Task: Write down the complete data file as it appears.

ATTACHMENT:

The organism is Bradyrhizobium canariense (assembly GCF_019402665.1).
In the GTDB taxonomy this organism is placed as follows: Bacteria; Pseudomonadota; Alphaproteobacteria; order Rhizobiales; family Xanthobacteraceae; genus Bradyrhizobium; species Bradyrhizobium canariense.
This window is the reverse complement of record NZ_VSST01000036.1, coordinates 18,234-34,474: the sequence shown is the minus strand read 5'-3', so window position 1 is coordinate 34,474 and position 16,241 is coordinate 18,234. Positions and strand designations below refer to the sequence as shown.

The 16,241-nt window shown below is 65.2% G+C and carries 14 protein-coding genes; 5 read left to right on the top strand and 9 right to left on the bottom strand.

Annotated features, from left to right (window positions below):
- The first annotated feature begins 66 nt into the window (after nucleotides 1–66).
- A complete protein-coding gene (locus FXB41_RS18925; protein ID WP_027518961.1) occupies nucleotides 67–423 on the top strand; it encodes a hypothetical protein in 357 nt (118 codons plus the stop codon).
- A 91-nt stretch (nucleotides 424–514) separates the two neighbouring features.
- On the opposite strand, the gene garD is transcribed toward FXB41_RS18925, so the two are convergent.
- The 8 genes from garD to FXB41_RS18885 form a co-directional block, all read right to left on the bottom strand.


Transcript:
The organism is Bradyrhizobium canariense (assembly GCF_019402665.1).
In the GTDB taxonomy this organism is placed as follows: Bacteria; Pseudomonadota; Alphaproteobacteria; order Rhizobiales; family Xanthobacteraceae; genus Bradyrhizobium; species Bradyrhizobium canariense.
This window is the reverse complement of record NZ_VSST01000036.1, coordinates 18,234-34,474: the sequence shown is the minus strand read 5'-3', so window position 1 is coordinate 34,474 and position 16,241 is coordinate 18,234. Positions and strand designations below refer to the sequence as shown.

The 16,241-nt window shown below is 65.2% G+C and carries 14 protein-coding genes; 5 read left to right on the top strand and 9 right to left on the bottom strand.

Annotated features, from left to right (window positions below):
- The first annotated feature begins 66 nt into the window (after nucleotides 1–66).
- A complete protein-coding gene (locus FXB41_RS18925; protein ID WP_027518961.1) occupies nucleotides 67–423 on the top strand; it encodes a hypothetical protein in 357 nt (118 codons plus the stop codon).
- A 91-nt stretch (nucleotides 424–514) separates the two neighbouring features.
- On the opposite strand, the gene garD is transcribed toward FXB41_RS18925, so the two are convergent.
- The 8 genes from garD to FXB41_RS18885 form a co-directional block, all read right to left on the bottom strand.